First budget in place for merged Macon-Bibb

jgaines@macon.comJune 30, 2014 

Macon-Bibb County commissioners swiftly voted 8-0 Monday to approve a $159 million general fund budget, unchanged from what they endorsed June 19.

Commissioner Mallory Jones did not attend the meeting, while Commissioner Gary Bechtel voted via Skype, on a laptop computer set up at his usual seat.

The budget restores most funding to several agencies that had been considered for major cuts or elimination, including indigent care at The Medical Center of Central Georgia, the Tubman African American Museum, Museum of Arts and Sciences and the Macon Transit Authority’s paratransit service.

The new fiscal year starts Tuesday.

About two dozen onlookers from various affected agencies and departments gathered in the commission chamber to watch the vote from the called meeting.

The final budget funds indigent care at $475,000, which is $25,000 less than last year; the Tubman and arts and sciences museums at $237,500 each, or $12,500 each less than last year; the Douglass Theatre at $96,000, the same as last year; the Georgia Sports Hall of Fame at $75,000, half of what it received last year; and paratransit at $317,000, the same amount as last year.

“Is this what we voted on and agreed to last time?” Commissioner Bert Bivins asked. It was, Reichert confirmed before calling for the vote. The budget passed without further discussion or dissent, ending the meeting in less than 10 minutes.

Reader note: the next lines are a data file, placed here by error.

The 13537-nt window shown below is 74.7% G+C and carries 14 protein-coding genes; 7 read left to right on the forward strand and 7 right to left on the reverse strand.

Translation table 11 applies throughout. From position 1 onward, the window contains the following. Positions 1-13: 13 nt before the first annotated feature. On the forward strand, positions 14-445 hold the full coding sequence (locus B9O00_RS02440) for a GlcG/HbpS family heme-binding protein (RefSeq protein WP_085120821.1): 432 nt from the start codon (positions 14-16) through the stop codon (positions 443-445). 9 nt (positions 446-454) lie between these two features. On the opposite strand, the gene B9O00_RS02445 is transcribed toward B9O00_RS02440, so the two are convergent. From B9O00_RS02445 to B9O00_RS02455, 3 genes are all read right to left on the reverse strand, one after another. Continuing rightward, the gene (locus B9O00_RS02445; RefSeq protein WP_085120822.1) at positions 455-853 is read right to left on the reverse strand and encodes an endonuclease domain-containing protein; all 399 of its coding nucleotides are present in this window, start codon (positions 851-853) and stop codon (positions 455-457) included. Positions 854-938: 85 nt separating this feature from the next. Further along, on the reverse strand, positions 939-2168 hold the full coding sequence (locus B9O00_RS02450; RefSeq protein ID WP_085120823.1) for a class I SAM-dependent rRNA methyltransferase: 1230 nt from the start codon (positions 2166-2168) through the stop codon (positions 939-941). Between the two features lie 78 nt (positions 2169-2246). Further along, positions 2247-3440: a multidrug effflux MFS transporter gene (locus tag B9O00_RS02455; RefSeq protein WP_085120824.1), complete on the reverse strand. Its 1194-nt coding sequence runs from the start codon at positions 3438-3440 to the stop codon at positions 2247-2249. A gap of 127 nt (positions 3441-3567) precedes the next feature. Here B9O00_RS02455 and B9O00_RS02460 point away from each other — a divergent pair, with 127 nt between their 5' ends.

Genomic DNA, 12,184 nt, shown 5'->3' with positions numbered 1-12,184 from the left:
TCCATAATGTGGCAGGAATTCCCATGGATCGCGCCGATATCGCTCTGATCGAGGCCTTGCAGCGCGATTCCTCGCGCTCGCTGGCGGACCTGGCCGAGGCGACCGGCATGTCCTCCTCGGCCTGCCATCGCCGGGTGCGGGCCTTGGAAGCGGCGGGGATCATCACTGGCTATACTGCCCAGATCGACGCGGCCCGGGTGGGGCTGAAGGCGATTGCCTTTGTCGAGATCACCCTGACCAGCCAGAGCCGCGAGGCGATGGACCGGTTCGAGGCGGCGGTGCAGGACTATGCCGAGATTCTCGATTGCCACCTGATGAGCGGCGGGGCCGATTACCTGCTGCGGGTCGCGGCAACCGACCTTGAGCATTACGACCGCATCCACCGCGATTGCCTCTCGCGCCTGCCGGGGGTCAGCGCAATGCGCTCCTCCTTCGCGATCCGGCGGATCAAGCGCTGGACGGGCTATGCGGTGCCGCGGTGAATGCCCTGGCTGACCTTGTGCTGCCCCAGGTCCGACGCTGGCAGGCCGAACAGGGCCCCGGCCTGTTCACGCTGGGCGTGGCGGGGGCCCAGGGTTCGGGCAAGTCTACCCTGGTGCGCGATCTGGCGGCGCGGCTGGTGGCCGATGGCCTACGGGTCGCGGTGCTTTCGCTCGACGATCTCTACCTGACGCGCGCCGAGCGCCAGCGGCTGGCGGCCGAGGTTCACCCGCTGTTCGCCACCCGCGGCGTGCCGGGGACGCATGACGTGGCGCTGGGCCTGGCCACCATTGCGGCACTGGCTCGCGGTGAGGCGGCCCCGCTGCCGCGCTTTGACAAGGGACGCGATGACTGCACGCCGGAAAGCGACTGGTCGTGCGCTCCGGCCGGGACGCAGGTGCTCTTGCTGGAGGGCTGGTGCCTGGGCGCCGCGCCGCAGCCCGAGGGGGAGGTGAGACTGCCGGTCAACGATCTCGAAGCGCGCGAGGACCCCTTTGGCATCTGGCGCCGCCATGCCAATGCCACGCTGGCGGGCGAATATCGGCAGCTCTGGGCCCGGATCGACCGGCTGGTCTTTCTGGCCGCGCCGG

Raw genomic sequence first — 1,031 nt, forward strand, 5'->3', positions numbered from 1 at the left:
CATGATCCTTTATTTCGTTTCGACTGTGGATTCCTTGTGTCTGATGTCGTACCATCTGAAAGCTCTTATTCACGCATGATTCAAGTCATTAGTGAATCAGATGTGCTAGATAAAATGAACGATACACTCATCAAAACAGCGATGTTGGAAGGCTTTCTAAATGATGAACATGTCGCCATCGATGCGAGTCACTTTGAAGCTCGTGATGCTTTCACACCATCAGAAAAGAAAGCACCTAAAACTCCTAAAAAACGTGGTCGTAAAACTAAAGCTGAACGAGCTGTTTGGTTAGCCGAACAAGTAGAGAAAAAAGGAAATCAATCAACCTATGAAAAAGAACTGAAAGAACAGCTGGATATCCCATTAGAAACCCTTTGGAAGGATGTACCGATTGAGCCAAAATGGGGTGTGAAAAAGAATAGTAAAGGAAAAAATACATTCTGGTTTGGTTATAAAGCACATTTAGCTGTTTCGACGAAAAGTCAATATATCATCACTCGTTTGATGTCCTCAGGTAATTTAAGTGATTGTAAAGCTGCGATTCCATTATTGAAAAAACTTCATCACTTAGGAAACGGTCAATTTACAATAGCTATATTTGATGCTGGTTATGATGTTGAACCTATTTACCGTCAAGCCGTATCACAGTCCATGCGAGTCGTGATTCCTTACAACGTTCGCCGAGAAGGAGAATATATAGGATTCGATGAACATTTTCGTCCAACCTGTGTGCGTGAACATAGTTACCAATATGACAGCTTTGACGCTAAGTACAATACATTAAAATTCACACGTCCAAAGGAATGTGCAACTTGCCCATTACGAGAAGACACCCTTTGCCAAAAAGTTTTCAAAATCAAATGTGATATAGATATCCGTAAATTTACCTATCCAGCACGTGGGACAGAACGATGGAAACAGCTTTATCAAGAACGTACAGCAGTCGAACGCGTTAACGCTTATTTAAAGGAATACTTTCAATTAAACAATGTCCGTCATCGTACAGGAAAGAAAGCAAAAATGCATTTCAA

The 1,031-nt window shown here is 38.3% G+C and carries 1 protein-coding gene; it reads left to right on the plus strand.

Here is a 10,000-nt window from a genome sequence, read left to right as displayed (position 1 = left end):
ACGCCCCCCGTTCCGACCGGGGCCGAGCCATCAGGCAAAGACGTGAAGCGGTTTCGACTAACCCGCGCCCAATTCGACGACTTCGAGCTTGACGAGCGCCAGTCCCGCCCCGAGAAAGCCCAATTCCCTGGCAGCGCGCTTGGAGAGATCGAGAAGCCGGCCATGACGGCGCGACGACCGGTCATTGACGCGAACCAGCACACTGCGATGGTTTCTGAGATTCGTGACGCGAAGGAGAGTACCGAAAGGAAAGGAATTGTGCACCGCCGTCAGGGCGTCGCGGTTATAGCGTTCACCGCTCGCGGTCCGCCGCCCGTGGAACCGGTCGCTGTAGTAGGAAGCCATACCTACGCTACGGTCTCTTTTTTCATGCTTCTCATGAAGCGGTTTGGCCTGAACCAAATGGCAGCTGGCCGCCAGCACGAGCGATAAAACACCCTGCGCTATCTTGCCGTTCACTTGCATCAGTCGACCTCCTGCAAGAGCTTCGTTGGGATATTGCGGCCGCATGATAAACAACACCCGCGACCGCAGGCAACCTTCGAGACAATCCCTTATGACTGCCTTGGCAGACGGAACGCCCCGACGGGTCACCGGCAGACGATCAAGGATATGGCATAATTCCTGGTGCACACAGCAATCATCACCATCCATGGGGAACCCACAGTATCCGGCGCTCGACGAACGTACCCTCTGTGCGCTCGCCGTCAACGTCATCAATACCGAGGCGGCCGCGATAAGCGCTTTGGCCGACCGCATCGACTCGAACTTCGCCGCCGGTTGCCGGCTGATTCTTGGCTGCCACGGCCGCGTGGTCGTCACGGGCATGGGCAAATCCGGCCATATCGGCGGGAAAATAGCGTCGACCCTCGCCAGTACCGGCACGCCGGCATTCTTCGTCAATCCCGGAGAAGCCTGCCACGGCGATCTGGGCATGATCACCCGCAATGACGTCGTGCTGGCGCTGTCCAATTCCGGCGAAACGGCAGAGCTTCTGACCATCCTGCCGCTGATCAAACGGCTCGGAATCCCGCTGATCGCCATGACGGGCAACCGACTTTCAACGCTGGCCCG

Most of the budget was uncontroversial, but commissioners wrangled for six weeks over whether, or how much, to fund various outside agencies. The commission’s Committee of the Whole approved a version June 19 which added $667,865 to Reichert’s original proposal, without clarifying where the extra money would come from. Commissioners voiced hopes that tax revenue will come in higher than expected. Failing that, the extra would likely have to come from $4.9 million in reserve funds the government expects to have on hand.

Finance officials have said that reserve, plus more, is necessary to keep up the government’s credit rating.

The budget, on the whole smaller than the combined Macon and Bibb County budgets of last year, results from a move toward tax equity for the residents within the former city limits and the former unincorporated county, Reichert said.

Half of the Macon city property tax is being cut this year, while formerly city-only franchise fees are being extended countywide.

The remainder of the city property tax will be cut next year, Reichert has said.

To help compensate for the funding commissioners added back to the budget, government departments and constitutional offices took 4.2 percent cuts, most part-time or temporary jobs were eliminated and vacant full-time jobs will be left unfilled, said Julie Moore, assistant county manager for budget and planning.

To contact writer Jim Gaines, call 744-4489.

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